Do not let even small incidences go. Else, you set the precedent for the next perpetrators.
3. Celebrate Non-Traditional Masculinity
Rape culture has raised generation after generation of men who believe their masculinity is anchored on violence, aggressiveness, and dominion over women. Notice how people instinctively label a man who’s soft-spoken and graceful as “unmanly” — gay, bi, queer. Often, as an insult.
Stop setting rough behavior and callous language as the bar for masculinity.
Let boys show their emotions and don’t shame them for liking traditionally feminine pursuits, like sewing, cooking, raising orchids.
It’s 2020. We no longer say “boys will be boys” because we acknowledge that men can have a diverse range of interests, fashion choices, and manner of speaking.
4. Be Sensitive to Jokes
A woman or a child is raped every 53 minutes in the Philippines. Seven in 10 are children. So no, it’s not “just a joke.”
To make a punchline out of rape or sexual violence is to trivialize and normalize it. Jokes make a very serious situation seem trifle.
Amy Logan’s article “The United State of Women” illustrates how a single punchline can dismiss the experience of a sexual assault victim. Her co-worker asks, “What is the difference between rape and rapture? Salesmanship.” The line downplays the power of consent, creating a parallel between a legal transaction and crime. It reinforces that, as with the tradition of the salesman, it’s perfectly all right for the predator not to stop at the first “no.”
When someone cracks a similar line, respond. Call jokes out, and question if men are really devoid of discernment and restraint. People can make intelligent jokes that seek no harm and don’t poke fun at the experience of countless women.
Let me point out, however, there are comedians who are able to make rape jokes work.
The difference is that they are not dismissive of the experience of the victim. Take Carmen Esposito, for instance. She crafted an entire set about sexual assault, even titling it “Rape Jokes.” Here, she recounts her own experience as a victim, focuses on the plight of victims, and stresses, through jokes, that rape is a crime not to be taken lightly.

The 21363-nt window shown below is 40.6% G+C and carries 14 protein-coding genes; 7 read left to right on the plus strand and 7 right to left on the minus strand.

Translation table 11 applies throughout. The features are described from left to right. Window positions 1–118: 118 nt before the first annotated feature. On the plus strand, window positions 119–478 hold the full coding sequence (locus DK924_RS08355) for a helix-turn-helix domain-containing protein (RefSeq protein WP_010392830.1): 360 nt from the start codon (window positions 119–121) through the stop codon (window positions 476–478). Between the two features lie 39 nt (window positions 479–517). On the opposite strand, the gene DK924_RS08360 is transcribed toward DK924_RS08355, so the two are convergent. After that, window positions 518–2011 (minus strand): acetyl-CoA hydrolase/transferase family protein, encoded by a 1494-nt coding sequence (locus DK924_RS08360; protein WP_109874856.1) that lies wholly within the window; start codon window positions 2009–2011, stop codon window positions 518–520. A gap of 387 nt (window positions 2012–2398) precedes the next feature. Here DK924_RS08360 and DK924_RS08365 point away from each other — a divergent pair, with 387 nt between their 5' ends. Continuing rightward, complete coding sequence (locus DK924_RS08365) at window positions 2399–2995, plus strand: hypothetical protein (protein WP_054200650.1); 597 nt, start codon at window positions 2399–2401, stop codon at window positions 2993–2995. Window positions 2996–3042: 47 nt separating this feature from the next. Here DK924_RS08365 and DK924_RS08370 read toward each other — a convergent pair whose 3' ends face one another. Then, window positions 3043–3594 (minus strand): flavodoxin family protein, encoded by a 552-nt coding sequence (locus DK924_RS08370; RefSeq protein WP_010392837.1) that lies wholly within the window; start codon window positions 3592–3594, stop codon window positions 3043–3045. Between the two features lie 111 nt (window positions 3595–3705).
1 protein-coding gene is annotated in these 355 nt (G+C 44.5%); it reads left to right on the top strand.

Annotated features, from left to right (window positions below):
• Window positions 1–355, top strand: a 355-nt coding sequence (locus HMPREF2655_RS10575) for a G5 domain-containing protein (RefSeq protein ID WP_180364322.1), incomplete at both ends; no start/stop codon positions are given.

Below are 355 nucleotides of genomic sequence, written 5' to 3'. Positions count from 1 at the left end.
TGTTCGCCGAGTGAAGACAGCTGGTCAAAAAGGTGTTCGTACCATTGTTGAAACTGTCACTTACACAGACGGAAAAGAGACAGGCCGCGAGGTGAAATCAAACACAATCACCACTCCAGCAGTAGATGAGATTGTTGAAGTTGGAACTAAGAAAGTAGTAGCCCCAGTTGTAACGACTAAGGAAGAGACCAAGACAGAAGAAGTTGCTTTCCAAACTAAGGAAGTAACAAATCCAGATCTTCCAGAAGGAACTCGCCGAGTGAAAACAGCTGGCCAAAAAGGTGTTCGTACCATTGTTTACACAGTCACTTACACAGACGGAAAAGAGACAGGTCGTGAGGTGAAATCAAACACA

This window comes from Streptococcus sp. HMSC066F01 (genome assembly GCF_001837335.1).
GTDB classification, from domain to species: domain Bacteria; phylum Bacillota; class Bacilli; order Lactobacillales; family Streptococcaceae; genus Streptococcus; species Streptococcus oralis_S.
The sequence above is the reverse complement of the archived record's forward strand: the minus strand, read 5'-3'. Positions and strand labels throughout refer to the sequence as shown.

Esposito and her peers don’t aim to make excuses, absolve the perpetrators, or even encourage the crime (example: people won’t believe unless there are 12 women raped by the same man, so men should just rape 11). Instead of underplaying consent and right to ones’ body, they ridicule the perpetrators and mock rape culture. Unlike most who make rape jokes, these comedians do not shy away from the conversation that follows. They encourage it, showing that they did not throw the joke in for a cheap laugh.
But these comedians are more the exception than the rule.
5. Nurture a Generation that Honors Consent
It’s important for children to learn consent from the very beginning. Teach them to honor other people’s “no” and, at the same time, enforce their “no.” Encourage them to ask for permission before showing physical affection. Moreover, don’t force them to receive affection from someone, even if it’s a relative or a close friend.
Teach children that, instead of waiting for a clear “no,” wait for an active “yes.” Never assume that consent is given. If the girl is in no place to give consent (she’s drunk or unconscious), then no consent could be given.
Rape culture is pervasive and hard to kill, which is why I’m taking the next generation into account. It’s deeply embedded into the way we think, so much so that we don’t realize it shaping everything, from the way we talk to the way we create policy.
But despite its omnipresence, remember that you have a voice, and you can use it to create a safer, better world for our girls.